On My Knees
My one-word summary of this book is “pointless.” Nearly all of the exciting revelations and tension happened in the previous book; the resolution is postponed for the sequel. The only reason I can come up with for the existence of this book is to drag an extra $16 book out of the series. The author’s writing is good enough that I might be tempted to give another of her books a shot, but I would definitely look for a stand-alone.
Jackson Steele is a renowned architect (“starchitect”), and Sylvia Black is an executive assistant-turned-resort project manager for Stark Incorporated. Jackson and Sylvia have a history, falling in love and sleeping together during a project in Atlanta that collapsed. Sylvia, discloses to Jackson that she was molested as a teenager by a modeling photographer – the same photographer who is trying to make a film about one of Jackson’s projects that Jackson does not want made. So Jackson gets into a fistfight with the man in front of the paparazzi (who apparently stalk architects now?), setting off a firestorm. Jackson also confesses to Sylvia that her boss Damien Stark is actually Jackson’s half-brother. All of this sounds interesting, but unfortunately, it happened in the previous book, when they were the supporting characters.
Sylvia and Jackson are in an incredibly intense sexual relationship, according to the characters and according to the author. Personally, I never felt anything for them, since their backstory was just infodumped on me. They have a lot of sex, and again, I felt nothing. They fought for what seemed the sole purpose of having make-up sex, and the entire book ended up with them barely further from where they started. At times, I also felt as if some of the sexual activity that the author frames as Sylvia regaining agency (for instance, having Jackson photograph her) was problematic in the context of her past. There are two or so important moments in this book. Jackson discloses to Damien that they are half-brothers (not a spoiler), and Jackson tells Sylvia a bit about his past. When it all comes down to it, there is simply no justification for such a miniscule amount of plot to have its own book.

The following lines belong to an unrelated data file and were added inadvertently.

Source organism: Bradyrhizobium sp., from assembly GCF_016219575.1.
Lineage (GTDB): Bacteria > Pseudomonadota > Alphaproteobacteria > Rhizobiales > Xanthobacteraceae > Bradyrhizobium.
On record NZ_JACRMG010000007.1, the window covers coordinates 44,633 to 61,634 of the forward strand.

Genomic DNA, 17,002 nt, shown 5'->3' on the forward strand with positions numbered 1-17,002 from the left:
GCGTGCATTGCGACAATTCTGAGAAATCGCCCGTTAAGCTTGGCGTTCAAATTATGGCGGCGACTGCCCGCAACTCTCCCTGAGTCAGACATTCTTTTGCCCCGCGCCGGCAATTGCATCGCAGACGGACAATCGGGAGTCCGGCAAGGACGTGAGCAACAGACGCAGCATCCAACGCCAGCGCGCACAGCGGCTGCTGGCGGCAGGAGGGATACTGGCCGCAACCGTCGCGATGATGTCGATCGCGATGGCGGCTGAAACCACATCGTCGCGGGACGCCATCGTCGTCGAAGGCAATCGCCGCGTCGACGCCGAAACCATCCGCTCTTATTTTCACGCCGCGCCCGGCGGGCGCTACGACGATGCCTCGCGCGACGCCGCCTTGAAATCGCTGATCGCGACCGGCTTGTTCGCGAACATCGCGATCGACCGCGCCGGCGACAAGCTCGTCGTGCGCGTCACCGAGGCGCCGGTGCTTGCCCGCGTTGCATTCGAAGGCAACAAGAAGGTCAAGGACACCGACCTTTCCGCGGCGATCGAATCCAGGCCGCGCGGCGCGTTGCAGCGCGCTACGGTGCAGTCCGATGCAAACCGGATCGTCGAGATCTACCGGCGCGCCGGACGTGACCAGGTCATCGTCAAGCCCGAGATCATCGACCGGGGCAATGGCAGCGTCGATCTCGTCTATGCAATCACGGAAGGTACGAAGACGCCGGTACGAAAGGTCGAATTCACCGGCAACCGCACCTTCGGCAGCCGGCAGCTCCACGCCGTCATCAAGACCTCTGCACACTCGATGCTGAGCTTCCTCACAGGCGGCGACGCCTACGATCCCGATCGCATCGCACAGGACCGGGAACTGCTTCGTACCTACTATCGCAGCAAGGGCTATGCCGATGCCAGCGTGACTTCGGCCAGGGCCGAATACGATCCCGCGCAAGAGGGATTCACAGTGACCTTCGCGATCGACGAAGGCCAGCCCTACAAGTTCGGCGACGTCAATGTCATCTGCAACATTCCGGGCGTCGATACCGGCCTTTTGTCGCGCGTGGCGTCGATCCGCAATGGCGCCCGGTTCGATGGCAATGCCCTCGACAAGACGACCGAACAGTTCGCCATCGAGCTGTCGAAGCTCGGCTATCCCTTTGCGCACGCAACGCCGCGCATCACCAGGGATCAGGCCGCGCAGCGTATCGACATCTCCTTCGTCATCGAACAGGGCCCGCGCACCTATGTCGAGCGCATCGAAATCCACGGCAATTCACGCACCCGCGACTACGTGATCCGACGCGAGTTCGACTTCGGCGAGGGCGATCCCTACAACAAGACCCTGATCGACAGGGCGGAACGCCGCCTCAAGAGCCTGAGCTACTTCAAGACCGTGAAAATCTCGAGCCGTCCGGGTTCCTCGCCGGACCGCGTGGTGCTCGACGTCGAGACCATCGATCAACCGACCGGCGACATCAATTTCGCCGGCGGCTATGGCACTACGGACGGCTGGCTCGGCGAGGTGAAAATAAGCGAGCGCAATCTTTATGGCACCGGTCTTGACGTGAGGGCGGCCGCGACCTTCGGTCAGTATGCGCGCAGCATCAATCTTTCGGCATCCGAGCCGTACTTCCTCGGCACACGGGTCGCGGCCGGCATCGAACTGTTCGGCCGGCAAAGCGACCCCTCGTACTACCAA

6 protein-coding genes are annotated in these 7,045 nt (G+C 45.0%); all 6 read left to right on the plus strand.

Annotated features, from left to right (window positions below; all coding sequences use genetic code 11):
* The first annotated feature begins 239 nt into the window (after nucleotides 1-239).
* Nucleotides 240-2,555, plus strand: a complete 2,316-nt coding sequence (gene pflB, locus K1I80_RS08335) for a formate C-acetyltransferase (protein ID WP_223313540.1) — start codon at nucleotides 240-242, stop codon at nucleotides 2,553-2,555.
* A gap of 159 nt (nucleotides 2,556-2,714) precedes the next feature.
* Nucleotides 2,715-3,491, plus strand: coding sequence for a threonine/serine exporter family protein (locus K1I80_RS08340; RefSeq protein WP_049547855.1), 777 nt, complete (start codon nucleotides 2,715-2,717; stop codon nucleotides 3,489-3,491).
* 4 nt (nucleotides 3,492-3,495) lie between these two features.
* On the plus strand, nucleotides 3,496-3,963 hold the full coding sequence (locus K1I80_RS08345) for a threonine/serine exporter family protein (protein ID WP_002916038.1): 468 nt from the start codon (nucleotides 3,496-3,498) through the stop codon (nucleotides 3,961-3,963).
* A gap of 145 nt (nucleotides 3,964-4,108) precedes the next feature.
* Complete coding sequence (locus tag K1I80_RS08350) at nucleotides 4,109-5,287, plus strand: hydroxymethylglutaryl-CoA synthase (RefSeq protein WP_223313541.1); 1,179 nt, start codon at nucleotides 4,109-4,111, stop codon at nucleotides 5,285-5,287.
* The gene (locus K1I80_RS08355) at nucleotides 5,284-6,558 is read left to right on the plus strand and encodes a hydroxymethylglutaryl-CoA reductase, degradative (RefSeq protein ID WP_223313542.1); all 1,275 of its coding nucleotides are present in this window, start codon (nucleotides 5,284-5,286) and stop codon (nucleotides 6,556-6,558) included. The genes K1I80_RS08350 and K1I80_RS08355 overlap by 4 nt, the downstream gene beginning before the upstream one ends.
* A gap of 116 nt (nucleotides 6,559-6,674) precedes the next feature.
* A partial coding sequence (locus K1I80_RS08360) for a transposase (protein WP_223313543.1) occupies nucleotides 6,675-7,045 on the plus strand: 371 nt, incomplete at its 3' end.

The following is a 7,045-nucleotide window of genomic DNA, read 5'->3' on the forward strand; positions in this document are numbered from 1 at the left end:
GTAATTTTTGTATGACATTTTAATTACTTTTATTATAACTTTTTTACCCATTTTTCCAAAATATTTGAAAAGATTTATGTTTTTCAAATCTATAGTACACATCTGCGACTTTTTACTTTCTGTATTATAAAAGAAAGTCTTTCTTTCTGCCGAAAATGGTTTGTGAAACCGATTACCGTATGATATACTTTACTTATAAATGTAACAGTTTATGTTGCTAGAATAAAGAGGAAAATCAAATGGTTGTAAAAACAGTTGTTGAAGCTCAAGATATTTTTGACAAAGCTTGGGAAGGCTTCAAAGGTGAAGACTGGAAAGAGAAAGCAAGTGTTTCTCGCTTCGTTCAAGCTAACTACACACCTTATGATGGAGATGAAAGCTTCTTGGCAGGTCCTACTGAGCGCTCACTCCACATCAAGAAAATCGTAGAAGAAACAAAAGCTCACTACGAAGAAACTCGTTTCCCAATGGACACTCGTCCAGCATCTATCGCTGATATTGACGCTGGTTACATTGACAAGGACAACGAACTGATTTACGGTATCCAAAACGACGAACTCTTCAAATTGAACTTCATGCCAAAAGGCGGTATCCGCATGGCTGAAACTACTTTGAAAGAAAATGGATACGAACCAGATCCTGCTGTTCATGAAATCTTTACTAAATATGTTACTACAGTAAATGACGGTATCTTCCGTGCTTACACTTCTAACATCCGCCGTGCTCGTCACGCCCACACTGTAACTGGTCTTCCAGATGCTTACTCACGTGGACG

The decision to report a sexual abuser is extremely fraught for victims, but for Sylvia, it wasn’t fraught at all, and that felt like a plot decision rather than a character-based one. The author needed Sylvia not to go to the police so that a blackmail plot could unfold, so she decided that Sylvia would not want to prosecute. The logic for Sylvia wasn’t clear. I don’t think the statute of limitations had expired. It seemed as if her major motivation was to keep her privacy, but when someone started to reveal the photographs that excuse no longer resonated with me. The author also never addressed the fact that the distribution of any of these photographs of Sylvia would have constituted child pornography, and therefore the blackmailer’s threat to show them was a bit hollow (“Hey, if you don’t give in to my demands, I’ll do something you can get me thrown in jail for” is not a very well-thought-out scheme). Plus, Sylvia didn’t worry about the existence of other victims.
I’m not saying that Sylvia had to report – that is still, sadly, a terrible and difficult choice. I’m saying that setting on “no” for reasons which served the author but not Sylvia felt cheap.
Why not give this book an F? Well, for all that it’s a waste of time, it is technically well-written. Although this book failed, I actually would try another J. Kenner. But I don’t suggest that anybody try this one.